7d    Shatter personal best, perhaps, early on? (9,4)
BREAKFAST TIME: BREAK FAST TIME or to do better than or surpass the earlier best time taken by oneself, especially in an athletic event; where BREAK (shatter) as to shatter or crush to pieces or to break a record and FAST TIME (personal best) as the personal best or fastest time, arriving at the definition of a time that is perhaps in the morning or rather quite early during the daytime when the first meal of the day is required to be taken

8d    Old method of transport requiring change before 1971? (5-8)
PENNY-FARTHING: The definition of an old-fashioned bicycle with a big wheel at the front and a little one at the back is arrived at from the similarity between the relative sizes of its wheels and the relative sizes of the old PENNY and FARTHING (change) as change or coins, rather than paper money, used in circulation until 31 December 1960 when the farthing ceased to be a legal tender in Britain and Northern Ireland but continued to be so in the Falkland Islands, the Falkland Islands Dependencies and the British Antarctic Territory until 31 October 1970 (before 1971) and further, the Decimal Day of 15 February 1971 in the United Kingdom and Northern Ireland brought a change in the value of pence when each of the countries had to decimalise its £sd currency pounds, shillings and pence; the shilling phasing out of the British system of coinage and the old system of 12 pence to a shilling and 20 shillings to a pound, that is 240 pence to a pound, was replaced by a decimal system based on 100 new pence to a pound

14d    Ending in suitcase, a number put away (5)
EATEN: The ending or last letter (ending) in [SUITCAS]E, A from the clue and TEN (number) as a cardinal number one more than nine lead to the definition of a verb in the past participle meaning stored something in an appropriate or usual place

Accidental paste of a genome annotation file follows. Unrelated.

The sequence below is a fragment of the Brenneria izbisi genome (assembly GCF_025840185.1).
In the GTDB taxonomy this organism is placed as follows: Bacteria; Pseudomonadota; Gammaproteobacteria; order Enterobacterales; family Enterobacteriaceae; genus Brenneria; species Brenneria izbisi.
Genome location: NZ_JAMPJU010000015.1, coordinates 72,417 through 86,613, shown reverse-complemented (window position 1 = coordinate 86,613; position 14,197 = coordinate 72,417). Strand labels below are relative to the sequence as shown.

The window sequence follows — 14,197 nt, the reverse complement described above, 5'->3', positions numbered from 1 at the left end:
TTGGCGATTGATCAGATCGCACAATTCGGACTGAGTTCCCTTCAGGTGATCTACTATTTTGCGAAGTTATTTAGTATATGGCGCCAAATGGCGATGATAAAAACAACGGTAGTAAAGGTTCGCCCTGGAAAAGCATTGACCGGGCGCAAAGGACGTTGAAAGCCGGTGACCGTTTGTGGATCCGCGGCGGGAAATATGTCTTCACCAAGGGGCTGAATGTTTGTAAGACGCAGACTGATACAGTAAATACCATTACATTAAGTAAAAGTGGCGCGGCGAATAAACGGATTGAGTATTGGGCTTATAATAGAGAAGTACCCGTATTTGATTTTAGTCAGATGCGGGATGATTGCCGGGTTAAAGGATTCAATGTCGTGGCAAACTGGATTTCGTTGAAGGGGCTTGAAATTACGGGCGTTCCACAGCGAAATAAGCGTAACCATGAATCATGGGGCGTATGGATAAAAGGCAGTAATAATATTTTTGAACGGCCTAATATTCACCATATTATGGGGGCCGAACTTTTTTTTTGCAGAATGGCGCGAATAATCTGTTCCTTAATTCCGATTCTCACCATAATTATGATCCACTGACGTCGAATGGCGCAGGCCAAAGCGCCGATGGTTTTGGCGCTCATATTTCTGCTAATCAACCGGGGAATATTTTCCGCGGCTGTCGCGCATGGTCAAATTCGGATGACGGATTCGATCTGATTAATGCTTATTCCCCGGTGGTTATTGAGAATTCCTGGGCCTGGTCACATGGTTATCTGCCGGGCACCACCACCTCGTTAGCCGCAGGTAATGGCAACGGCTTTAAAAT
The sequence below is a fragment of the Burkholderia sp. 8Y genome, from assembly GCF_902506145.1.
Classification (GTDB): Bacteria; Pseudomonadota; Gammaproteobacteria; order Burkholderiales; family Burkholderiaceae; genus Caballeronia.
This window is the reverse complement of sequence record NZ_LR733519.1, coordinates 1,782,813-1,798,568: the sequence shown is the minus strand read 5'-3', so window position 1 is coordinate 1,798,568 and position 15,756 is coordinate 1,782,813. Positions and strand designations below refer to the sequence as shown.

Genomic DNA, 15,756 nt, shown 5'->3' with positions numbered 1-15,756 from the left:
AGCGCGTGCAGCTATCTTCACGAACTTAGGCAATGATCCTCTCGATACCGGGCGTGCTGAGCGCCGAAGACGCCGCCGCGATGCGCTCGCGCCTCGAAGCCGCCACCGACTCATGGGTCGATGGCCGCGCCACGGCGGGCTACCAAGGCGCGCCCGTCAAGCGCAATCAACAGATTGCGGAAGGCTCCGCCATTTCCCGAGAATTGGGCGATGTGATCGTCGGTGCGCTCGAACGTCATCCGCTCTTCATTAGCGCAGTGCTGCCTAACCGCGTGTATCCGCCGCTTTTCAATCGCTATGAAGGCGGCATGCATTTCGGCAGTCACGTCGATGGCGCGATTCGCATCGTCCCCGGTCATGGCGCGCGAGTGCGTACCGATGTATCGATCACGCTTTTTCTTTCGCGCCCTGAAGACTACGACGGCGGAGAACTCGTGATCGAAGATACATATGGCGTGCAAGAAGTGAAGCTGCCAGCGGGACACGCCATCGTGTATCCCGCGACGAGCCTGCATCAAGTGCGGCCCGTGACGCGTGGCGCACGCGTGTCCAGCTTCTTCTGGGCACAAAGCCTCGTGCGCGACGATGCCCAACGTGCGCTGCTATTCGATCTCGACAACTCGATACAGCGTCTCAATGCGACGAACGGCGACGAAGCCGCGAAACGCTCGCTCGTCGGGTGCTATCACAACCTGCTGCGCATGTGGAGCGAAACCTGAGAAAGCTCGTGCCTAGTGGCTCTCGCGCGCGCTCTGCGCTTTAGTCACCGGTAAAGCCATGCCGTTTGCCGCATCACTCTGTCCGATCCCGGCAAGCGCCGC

15d    Lair occupied by second evil spirit (5)
DEMON: DEN (lair) as the hollow lair of a wild animal entered and stayed inside (occupied by) MO (second) as an informal term for a short period of time, leading to the definition of an evil spirit or a devil

19d    Way higher than Himalayas, say, surreal (7)
STRANGE: ST (street) as the abbreviation for street that is a type of paved way in a city, town or village placed above (higher than) RANGE (Himalayas, say) as an example of a line or series of mountains in the down clue, taking to the definition of an adjective meaning unusual, surprising or bizarre

20d    Laugh about wag’s first tweet (7)
TWITTER: TITTER (laugh) as to giggle, snicker or laugh furtively or restrainedly placed around (about) the first or beginning letter (first) of W[AG] (wag’s), providing the definition of a verb meaning to utter successive chirping noises or give a call consisting of repeated light tremulous sounds, especially of a bird

21d    Team members laid off in style (7)
CREWCUT: The definition of a style of haircut in which the hair is cut so close to the head that it stands upright is arrived at from a charade of CREW (team members) as the oarsmen or oarswomen of a racing boat and CUT (laid off) as separated or discharged from an organisation or employment as an economic measure

22d    Frame held by stake, securing device (7)
BRACKET: RACK (frame) as a framework, grating, shelf etc on or in which articles are laid aside taken in (held) by BET (stake) as to lay or stake money etc against someone else’s on the basis of the outcome of an unpredictable event such as a race or game, arriving at the definition of a right-angled support attached to a wall for holding a shelf, lamp or other object

26d    Worry
where guitarist might put finger (4)
FRET: Double definition; the second being a noun referring to any of the wooden or metal ridges on the fingerboard of a guitar or other instrument on to which the strings are pressed in producing the various notes that leads to the first a verb meaning to worry or be unhappy about something

27d    A little straw in every drink (4)
WINE: Part of or hidden inside (a little) straW IN Every guides to the definition of an alcoholic drink made from fermented juice of grapes or from other fruits or plants

There were several clues that I liked in this puzzle such as 1a, 9a, 16a, 24a, 30a, 4d, 7d, 8d and 21d; 7d being the best of the lot. Thanks again to Dada for the entertainment, to BD for the encouragement and to Gazza for the assistance. Looking forward to being here again. Have a pleasant day.